Dear Working Wise:
I own two busy coffee shops, but I never have enough staff for either of them. How can I find new staff and keep my current staff when other employers are offering more money? Signed, Rattled Restaurateur
Yes, Alberta’s labour market has tightened over the past year.
Our unemployment rate has dropped below 4.5 per cent—the lowest rate in the country—and some employers are having trouble finding workers with the right skills or staff willing to stay at lower-paying jobs.
Employee turnover is expensive—replacing an employee costs between 70 per cent and 200 per cent of their annual salary.
Staff retention is no accident—successful employers invest careful thought into what attracts jobs seekers and keeps their employees coming to work every day.
A great starting point is to ask them:
· Ask new hires why they came—highlight and build upon these factors;
· Ask current staff why they stay—highlight and build upon these factors;
· Ask departing staff why they are leaving; and
· Ask current staff for suggestions for improvement and how to retain staff.
Keep records and look for patterns that highlight areas of weakness that you can improve upon. You should also watch for areas of strength that you can emphasize in your job postings.
Try these low-cost staff-retention ideas from the Beyond Pay & Benefits publication in the Government of Alberta’s Employer Tool Kit:
· Reward cost-saving ideas;
· Celebrate employee birthdays;
· Offer flexible work schedules—support work-life balance;
· Allow banked days / earned-days off;
· Support job sharing;
· Allow staff to work from home;
· Begin casual dress days;
· Offer an extra day off to work at a local charity of the employee’s choice;
· Satisfy their hunger, organize a pizza day or pot-luck lunch;
· Offer product discounts;
· Provide free parking / subsidized parking;
· Organize staff parties;
· Give them a better job title;
· Recognize staff achievements;
· Offer formal and informal training;
· Build a positive work culture by ensuring supervisors are properly trained and supported to manage staff;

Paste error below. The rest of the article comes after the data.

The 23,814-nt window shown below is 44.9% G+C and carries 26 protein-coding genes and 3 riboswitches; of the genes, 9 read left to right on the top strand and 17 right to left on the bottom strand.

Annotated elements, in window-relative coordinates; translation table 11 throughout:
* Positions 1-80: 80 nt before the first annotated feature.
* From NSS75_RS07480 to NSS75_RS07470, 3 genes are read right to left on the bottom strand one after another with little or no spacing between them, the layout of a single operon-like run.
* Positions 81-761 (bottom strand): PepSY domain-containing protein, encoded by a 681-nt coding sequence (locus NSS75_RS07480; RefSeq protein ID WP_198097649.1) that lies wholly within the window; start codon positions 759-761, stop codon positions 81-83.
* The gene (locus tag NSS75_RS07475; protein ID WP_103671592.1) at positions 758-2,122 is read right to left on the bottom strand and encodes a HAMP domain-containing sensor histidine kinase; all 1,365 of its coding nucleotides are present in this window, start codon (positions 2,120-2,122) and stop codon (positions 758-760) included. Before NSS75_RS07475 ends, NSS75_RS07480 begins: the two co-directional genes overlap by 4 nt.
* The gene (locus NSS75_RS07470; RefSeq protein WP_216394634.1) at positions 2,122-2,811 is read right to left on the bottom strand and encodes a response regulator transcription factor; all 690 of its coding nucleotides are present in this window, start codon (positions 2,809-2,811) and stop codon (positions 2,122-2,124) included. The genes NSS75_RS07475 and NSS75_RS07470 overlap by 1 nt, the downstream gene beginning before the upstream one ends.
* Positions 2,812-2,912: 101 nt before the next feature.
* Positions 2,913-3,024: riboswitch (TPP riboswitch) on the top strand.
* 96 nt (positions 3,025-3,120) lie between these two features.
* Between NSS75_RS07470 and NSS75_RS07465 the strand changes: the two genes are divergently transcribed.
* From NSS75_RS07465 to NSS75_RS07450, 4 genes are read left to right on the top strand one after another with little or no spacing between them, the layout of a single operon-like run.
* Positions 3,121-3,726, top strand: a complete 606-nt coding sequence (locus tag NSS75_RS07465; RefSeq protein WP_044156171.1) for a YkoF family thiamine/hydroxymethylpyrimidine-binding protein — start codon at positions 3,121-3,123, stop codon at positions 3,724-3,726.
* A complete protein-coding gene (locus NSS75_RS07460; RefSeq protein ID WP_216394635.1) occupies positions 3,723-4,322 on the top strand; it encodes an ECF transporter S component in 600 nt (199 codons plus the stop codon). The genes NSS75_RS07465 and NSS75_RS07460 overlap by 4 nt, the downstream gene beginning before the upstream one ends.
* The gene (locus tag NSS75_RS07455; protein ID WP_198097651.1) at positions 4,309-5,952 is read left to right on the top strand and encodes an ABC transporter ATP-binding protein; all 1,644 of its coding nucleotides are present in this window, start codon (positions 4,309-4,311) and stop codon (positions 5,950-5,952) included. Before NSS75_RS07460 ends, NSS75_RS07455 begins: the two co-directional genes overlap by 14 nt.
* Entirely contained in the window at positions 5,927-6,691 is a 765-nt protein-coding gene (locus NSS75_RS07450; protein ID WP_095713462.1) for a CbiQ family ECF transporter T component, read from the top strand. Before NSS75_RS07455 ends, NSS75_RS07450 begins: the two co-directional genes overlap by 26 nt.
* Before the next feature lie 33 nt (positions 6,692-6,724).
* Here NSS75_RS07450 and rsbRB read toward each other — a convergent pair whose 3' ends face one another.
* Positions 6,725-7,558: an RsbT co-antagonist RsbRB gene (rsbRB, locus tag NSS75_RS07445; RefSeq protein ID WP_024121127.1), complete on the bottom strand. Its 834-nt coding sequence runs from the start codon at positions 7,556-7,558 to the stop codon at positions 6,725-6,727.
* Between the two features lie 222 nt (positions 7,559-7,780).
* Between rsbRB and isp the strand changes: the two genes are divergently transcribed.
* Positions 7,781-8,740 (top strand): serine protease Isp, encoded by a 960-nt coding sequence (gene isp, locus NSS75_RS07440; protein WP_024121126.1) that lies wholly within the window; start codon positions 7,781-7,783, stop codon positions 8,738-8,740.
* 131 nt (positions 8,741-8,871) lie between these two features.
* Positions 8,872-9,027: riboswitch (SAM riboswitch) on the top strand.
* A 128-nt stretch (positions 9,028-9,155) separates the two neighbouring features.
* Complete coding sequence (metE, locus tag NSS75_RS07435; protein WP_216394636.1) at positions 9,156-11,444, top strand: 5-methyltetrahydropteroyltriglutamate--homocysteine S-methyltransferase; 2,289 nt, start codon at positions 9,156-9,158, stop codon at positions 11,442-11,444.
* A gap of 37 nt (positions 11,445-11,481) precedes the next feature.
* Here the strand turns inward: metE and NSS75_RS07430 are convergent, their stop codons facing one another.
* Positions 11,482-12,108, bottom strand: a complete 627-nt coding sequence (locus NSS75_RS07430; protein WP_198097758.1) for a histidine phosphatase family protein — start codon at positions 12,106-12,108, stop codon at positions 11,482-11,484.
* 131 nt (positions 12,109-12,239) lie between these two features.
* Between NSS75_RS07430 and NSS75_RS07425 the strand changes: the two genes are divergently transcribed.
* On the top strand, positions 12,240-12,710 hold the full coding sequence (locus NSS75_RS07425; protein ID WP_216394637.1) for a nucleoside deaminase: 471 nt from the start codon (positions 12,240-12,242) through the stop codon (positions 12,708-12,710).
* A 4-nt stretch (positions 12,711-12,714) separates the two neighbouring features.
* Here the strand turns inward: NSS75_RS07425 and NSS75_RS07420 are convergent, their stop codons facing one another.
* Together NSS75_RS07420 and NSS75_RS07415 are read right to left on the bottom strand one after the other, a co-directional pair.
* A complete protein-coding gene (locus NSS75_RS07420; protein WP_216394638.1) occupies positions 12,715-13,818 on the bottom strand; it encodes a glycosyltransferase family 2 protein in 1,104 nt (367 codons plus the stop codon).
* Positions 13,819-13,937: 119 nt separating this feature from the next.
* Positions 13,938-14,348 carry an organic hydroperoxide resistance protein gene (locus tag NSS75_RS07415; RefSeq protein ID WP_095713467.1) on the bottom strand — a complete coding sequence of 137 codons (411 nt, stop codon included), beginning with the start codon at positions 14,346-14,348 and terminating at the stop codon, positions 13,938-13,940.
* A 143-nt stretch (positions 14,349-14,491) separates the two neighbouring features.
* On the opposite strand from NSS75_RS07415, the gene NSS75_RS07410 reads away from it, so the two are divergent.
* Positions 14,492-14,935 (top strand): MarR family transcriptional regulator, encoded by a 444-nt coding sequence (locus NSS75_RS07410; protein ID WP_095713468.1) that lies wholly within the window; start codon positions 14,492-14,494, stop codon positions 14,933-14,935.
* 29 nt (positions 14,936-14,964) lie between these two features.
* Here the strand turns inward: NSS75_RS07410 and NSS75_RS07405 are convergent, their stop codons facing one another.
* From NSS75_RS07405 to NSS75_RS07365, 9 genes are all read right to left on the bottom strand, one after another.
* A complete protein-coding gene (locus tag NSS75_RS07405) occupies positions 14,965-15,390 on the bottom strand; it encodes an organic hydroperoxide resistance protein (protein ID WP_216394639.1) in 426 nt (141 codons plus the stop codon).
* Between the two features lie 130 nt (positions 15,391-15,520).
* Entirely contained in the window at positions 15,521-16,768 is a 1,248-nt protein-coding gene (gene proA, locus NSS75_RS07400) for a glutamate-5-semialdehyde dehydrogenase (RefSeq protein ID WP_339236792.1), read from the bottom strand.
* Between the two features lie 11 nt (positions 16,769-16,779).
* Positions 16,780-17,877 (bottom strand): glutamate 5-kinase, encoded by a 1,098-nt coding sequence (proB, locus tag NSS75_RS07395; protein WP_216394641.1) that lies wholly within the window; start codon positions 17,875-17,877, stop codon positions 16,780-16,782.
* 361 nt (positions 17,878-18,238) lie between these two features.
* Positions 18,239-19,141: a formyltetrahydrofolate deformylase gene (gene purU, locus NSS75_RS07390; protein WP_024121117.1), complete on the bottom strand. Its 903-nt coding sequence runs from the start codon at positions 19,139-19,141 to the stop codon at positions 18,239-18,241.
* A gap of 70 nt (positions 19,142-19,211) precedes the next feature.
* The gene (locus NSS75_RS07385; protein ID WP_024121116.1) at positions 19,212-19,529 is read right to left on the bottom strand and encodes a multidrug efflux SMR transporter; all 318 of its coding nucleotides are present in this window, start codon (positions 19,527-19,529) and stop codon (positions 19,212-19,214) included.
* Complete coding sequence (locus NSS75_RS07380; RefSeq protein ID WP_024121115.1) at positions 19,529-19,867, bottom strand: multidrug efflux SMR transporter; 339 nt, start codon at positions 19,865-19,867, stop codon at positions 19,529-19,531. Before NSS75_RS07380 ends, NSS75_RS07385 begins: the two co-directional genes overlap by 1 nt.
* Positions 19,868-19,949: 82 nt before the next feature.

· Engage your employees—help them understand how they contribute to the organization as a whole and where the organization is headed—the vision.
Once you have lowered your staff turnover, you are going to need to replace the staff you have lost.
Be the first employer job seekers think of when they start their job search by becoming known for one or more of the following:
· Providing training opportunities to staff;
· Promoting from within – developing your current employees;
· Offering a safe / healthy / positive working environment;
· Having positive employee-supervisor relationships;
· Recognizing employee contributions;
· Supporting work-life balance;
· Supporting the community;
· Providing pay and benefits that are competitive in your industry;
· Making the work personally rewarding for staff;
· Providing job security.
You might also want to think about how inclusive your hiring practices and corporate culture are. You could be missing out on some great new hires. The Alberta government has developed a new online tool to help employers understand the advantages of an inclusive workplace at http://eae.alberta.ca/apps/fqr/fqr/course.
For more information and tips on attracting, developing and retaining staff, check out the Employer Tool Kit at http://employment.alberta.ca/etoolkit.
Do you have a work-related question? Send your questions to Working Wise, at firstname.lastname@example.org. Charles Strachey is a manager with Alberta Human Services. This column is provided for general information.